Australian farmers, businesses and researchers can now access agricultural research, available agtech and agrifood opportunities on the new platform growAG.
The free centralised platform shows Australia’s agrifood innovation opportunities, success stories, and a comprehensive database of Australia’s agrifood research projects. This one-stop shop has been launched in partnership with the Department of Agriculture, Water and the Environment and all of Australia’s 15 Research and Development Corporations.
Testing new technologies in real-world conditions
Farmers now have access to current and completed research projects across all rural industries, on one platform. Growag gives them increased opportunities to learn more about research and technology that is currently being developed, and participate by testing these in real-world conditions on their own farms.
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GrowAG says increased investment in Australian research and commercial opportunities by local and global investors, will mean that Australian farmers retain access to intellectual property and innovation that may otherwise never have made it on farm or to the Australian market
Growers can find agtech on the platform that helps them better manage the whole farm, their connectivity, harvesting, planting, pest and diseases, water and nutrients and other aspects of their business.
There is also a number of startups that are present on the platform, like Agerris, a company that has created a self-driving robotic farmhand that understands the size and status of the crop and can act in real time to perform critical on farm tasks.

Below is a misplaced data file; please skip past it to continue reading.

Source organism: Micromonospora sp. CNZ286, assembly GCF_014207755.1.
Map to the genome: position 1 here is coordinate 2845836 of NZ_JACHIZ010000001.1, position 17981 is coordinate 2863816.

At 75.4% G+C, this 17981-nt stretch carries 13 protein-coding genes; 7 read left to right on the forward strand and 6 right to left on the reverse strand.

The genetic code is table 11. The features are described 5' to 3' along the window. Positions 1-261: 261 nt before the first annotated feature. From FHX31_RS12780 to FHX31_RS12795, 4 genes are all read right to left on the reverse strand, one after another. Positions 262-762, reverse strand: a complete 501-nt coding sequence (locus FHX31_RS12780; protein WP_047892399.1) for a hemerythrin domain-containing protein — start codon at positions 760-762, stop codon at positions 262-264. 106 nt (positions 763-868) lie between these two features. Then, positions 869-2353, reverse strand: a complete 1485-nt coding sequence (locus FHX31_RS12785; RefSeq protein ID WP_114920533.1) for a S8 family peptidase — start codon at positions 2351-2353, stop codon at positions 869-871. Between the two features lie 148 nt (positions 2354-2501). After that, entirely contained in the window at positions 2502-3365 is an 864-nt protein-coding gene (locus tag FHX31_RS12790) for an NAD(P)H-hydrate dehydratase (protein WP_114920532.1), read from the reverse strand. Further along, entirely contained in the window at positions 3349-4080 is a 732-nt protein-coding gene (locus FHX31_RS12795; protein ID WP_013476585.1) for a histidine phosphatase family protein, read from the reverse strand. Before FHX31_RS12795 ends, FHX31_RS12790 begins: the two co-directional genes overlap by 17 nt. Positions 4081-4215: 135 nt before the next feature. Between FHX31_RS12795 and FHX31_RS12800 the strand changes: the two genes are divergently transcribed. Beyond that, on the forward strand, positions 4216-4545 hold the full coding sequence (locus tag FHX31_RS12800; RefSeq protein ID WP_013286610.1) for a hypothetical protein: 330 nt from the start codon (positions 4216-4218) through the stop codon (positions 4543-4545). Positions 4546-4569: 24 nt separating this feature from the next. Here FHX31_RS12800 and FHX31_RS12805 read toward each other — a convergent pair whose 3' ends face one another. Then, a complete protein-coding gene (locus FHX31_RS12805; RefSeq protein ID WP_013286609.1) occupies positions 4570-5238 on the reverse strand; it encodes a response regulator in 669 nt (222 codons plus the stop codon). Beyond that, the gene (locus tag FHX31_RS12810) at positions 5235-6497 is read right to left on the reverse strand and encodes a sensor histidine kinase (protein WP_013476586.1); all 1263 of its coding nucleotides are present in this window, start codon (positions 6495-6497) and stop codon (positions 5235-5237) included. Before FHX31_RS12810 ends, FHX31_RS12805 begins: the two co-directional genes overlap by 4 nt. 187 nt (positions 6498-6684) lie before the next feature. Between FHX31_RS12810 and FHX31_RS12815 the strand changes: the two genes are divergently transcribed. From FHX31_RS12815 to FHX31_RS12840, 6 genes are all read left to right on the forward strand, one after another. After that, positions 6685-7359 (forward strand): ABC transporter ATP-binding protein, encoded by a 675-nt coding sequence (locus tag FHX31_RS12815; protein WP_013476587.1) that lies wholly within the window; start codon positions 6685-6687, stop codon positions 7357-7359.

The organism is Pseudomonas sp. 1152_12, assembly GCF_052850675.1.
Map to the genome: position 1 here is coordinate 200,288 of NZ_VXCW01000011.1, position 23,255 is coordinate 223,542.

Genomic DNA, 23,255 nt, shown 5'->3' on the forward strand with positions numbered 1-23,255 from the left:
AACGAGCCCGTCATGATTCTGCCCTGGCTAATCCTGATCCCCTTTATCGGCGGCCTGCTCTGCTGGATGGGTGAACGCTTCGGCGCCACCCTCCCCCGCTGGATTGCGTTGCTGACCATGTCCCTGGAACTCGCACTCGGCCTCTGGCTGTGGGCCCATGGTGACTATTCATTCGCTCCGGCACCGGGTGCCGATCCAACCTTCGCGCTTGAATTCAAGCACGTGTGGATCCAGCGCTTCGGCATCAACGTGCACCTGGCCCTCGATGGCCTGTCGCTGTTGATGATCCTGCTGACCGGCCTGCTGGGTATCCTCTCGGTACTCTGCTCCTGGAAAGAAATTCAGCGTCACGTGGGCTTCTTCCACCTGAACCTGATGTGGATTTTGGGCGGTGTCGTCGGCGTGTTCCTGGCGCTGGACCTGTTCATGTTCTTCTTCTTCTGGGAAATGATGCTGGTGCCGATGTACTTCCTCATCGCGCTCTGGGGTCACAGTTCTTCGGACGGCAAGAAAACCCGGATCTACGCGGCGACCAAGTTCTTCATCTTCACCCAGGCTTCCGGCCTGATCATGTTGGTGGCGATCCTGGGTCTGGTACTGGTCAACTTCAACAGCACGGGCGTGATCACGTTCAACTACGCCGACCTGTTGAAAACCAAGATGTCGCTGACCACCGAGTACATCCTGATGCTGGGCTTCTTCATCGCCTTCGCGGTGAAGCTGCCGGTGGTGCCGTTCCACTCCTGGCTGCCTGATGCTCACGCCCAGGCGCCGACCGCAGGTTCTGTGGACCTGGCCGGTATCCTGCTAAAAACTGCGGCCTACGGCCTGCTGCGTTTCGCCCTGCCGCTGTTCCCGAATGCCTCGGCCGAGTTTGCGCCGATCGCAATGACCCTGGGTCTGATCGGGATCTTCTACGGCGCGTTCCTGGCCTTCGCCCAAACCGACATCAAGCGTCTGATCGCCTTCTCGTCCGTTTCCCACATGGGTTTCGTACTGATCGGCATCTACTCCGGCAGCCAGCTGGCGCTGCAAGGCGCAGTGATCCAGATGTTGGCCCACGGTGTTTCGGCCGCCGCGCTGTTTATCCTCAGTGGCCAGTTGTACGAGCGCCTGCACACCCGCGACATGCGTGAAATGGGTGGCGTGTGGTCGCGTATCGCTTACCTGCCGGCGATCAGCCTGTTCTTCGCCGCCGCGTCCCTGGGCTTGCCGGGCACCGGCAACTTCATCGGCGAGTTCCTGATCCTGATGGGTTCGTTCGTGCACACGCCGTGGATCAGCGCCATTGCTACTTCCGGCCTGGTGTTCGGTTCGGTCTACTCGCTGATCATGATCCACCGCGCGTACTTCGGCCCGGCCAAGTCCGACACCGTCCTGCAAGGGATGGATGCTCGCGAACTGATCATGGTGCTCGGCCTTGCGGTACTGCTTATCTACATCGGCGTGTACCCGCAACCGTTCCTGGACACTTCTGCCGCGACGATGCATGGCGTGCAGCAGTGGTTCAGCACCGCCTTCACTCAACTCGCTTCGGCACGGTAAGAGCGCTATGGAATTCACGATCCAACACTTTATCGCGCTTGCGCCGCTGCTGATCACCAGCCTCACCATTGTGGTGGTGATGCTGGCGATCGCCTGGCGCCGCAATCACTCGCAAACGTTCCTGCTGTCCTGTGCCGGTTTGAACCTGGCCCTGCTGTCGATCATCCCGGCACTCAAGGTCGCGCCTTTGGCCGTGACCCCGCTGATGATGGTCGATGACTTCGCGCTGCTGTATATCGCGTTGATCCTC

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Australian Minister for Agriculture David Littleproud (left) and Managing Director John Harvey of AgriFutures Australia. - Photo: growAG
GrowAG also showcases Australia’s technologies and commercialisation opportunities. One of these opportunities for example is commercialising a prototype harvester that can identify and pick fruit from the tree at commercially viable rates. An opportunity exists for machinery manufacturing and agronomy services companies that are interested in commercialising the platform and vision technology.
Innovation will drive productivity, meaning more dollars in the pockets of our farmers and stronger regional communities
Australian Minister for Agriculture David Littleproud expects that the platform will drive investment and commercialisation. “This platform offers to help ensure farmers have access to the latest technologies”, he said. “Innovation will drive productivity, meaning more dollars in the pockets of our farmers and stronger regional communities.”
More strategic investment in research projects
According to Executive Director Dr Ian Taylor One of the Cotton Research Development Corporation growAG highlights the key people and organisations working within the Australian rural innovation ecosystem. “It allows more strategic investment in research projects, opportunities to collaborate, and the ability to identify and decrease the risk of duplication in research investment.”
Andrew Coppin, Chair of AusAgritech says growAG is a fantastic platform and tool for the Australian agrifood tech sector. “Regional and global agrifood tech businesses are looking for innovation partners, pathways and opportunities in Australia”, he points out.
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Managing Director John Harvey of AgriFutures Australia says with growAg Australian farmers get the benefit of the technology they have paid for, being commercialised. - Photo: growAG
Attract global investment and collaboration
Managing Director John Harvey of AgriFutures Australia says growAg is an important step in Australia’s bid to attract global investment and collaboration to deliver innovation to our farmers. “Often the Australian market for agricultural innovation is too small to justify the costs of commercialisation. This results in technology remaining on the shelf, available to no one.”
Mr Harvey says Australian researchers are highly innovative. “It is time to catapult them into a global market as many of their technologies are highly scalable. This way Australian farmers get the benefit of the technology they have paid for, being commercialised.”